Monday, July 21, 2008

Tax-Free Holiday, Sales Combine for Big Savings

Chances are your child will need clothes, school supplies and maybe even a computer before the school year rolls around. To lessen the budgetary blow, purchase these items during Georgia’s Back-to-School Sales Tax Holiday, says a financial expert with the University of Georgia.
The holiday will be July 31 - Aug. 3. During this tax-free window certain purchases will be exempt from state and local sales taxes. Clothing, personal computers and accessories and school supplies are on the tax-free list.

Clothing, including shoes, is exempt from sales tax as long as the item costs $100 or less. Jewelry, watches or watchbands, eye wear, handbags and umbrellas are not exempt.

For computers and accessories for personal use, the tax-free limit is $1,500 for a single purchase. UGA Cooperative Extension consumer economics specialist Michael Rupured urges consumers to take a tally of their computer-related items before heading to the register.

“If the purchase exceeds $1,500, the entire purchase is not exempt from the sales tax,” he said. “Aside from that limitation, practically anything needed to setup and operate a computer at home is exempt.”

To avoid missing out on the tax break, Rupured suggests purchasing computer hardware at one store and software and other accessories at another. And, before you make any computer purchase, do a little window shopping to see which retailer offers the best bargain.

School supplies up to $20 per item are also exempt from the sales tax during the holiday. Make a list of the school supplies your child will need to avoid making unnecessary purchases.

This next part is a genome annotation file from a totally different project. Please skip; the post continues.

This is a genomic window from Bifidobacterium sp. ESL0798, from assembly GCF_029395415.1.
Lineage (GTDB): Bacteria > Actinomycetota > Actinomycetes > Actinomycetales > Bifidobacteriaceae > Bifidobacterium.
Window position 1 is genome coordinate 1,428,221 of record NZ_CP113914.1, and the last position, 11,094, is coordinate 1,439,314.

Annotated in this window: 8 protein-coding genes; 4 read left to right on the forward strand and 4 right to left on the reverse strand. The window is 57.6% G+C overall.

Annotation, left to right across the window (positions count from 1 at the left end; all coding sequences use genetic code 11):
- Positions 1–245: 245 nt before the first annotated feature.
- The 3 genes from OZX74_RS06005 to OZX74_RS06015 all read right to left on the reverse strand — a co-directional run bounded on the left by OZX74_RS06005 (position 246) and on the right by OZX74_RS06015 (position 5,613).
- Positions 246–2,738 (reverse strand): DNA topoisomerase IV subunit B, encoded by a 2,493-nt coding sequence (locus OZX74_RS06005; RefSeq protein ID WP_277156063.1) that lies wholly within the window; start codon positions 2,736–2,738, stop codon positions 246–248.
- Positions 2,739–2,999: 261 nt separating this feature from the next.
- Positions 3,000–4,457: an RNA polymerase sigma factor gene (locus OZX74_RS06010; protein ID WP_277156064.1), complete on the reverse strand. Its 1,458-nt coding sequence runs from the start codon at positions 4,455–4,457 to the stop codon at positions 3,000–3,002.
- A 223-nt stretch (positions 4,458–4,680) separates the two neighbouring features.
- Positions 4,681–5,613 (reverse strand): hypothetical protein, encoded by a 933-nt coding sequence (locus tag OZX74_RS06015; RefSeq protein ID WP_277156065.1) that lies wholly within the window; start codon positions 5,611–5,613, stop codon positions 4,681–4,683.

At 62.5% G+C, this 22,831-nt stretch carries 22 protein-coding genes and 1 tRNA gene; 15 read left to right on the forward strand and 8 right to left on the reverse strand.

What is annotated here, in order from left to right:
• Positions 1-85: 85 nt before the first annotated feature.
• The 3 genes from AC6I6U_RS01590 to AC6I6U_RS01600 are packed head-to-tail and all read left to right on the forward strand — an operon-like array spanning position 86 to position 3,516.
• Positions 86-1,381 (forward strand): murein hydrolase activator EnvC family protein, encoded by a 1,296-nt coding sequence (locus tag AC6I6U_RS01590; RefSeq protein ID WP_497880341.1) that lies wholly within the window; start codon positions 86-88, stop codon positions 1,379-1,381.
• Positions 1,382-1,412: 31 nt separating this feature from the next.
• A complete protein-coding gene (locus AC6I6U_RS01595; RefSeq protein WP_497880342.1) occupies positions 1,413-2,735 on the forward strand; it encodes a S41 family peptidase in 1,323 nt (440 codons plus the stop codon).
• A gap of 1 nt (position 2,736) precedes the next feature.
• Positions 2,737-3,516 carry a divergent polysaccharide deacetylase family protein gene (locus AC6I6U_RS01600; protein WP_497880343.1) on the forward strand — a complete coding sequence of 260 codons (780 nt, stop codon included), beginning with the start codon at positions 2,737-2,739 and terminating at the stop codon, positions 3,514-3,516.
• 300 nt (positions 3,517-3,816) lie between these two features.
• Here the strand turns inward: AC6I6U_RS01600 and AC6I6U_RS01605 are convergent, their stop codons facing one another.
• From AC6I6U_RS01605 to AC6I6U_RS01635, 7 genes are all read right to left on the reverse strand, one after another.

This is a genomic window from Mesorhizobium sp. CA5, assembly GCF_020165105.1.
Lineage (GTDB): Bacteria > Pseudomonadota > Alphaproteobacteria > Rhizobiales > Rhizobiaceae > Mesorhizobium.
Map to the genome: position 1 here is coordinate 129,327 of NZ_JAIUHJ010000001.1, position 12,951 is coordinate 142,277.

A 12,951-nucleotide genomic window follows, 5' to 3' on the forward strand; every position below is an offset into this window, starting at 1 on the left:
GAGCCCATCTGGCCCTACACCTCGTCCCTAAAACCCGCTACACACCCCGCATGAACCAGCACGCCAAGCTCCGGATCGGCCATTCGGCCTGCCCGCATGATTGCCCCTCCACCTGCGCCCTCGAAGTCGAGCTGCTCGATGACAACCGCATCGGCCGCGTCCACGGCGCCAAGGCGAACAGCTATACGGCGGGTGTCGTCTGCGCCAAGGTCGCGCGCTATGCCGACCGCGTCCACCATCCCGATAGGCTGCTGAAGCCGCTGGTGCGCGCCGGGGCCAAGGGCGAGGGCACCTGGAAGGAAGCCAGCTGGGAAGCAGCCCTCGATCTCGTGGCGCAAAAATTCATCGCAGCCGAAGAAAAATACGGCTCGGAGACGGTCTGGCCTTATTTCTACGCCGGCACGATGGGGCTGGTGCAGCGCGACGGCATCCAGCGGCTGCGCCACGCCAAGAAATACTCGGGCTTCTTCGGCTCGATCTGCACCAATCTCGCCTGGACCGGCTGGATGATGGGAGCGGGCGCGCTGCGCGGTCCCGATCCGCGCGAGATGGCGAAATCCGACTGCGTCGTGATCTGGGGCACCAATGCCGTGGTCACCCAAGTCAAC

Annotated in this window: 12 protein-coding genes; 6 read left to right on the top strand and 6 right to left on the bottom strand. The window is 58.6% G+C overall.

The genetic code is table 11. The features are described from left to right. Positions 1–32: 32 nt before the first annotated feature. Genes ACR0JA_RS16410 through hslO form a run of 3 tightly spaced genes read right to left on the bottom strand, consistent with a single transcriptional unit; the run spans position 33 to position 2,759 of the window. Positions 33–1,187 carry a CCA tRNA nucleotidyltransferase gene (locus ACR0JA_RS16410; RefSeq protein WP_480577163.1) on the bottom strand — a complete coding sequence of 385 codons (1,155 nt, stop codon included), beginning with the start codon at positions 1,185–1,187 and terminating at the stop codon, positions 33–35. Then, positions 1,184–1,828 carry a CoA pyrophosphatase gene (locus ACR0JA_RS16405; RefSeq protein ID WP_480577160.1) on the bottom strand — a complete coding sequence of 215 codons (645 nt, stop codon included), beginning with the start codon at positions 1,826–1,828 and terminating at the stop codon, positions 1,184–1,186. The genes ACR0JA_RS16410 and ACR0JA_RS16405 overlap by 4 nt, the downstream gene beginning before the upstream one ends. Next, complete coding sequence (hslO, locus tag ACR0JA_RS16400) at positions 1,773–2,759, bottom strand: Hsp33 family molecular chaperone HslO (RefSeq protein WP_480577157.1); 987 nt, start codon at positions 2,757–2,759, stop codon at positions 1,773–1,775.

Saving 6 or 7 percent on purchases may not sound like much, but coupling this break with retail sales can result in a substantial savings, he said.

“Do a little research and check advertisements and fliers for sales,” Rupured said. “The sales-tax holiday has become so big now that most retailers offer big sales to attract more business.”

Don’t bring your children along for the shopping excursion, unless you are purchasing their clothes.

“Most of the time you’ll spend less without the kids around,” he said. “Go out by yourself to purchase school supplies and computers and accessories. While you are out, make note of any particularly good clothing sales and return to those stores later during the holiday with the kids.”

The tax-free holidays are designed to help Georgians save, not spend, money. Rupured discourages consumers from buying items on credit during the tax-free days.

“Unless you pay the balance in full with each statement, the interest you pay on a credit card balance can be high enough to offset any savings,” he said. “To avoid temptation, leave your credit cards at home.”

For an entire list of which items will and will not be exempt during the tax holiday, see the Georgia Department of Revenue Web site at

By Sharon Omahen
University of Georgia

Sharon Omahen is a news editor with the University of Georgia College of Agricultural and Environmental Sciences.

No comments: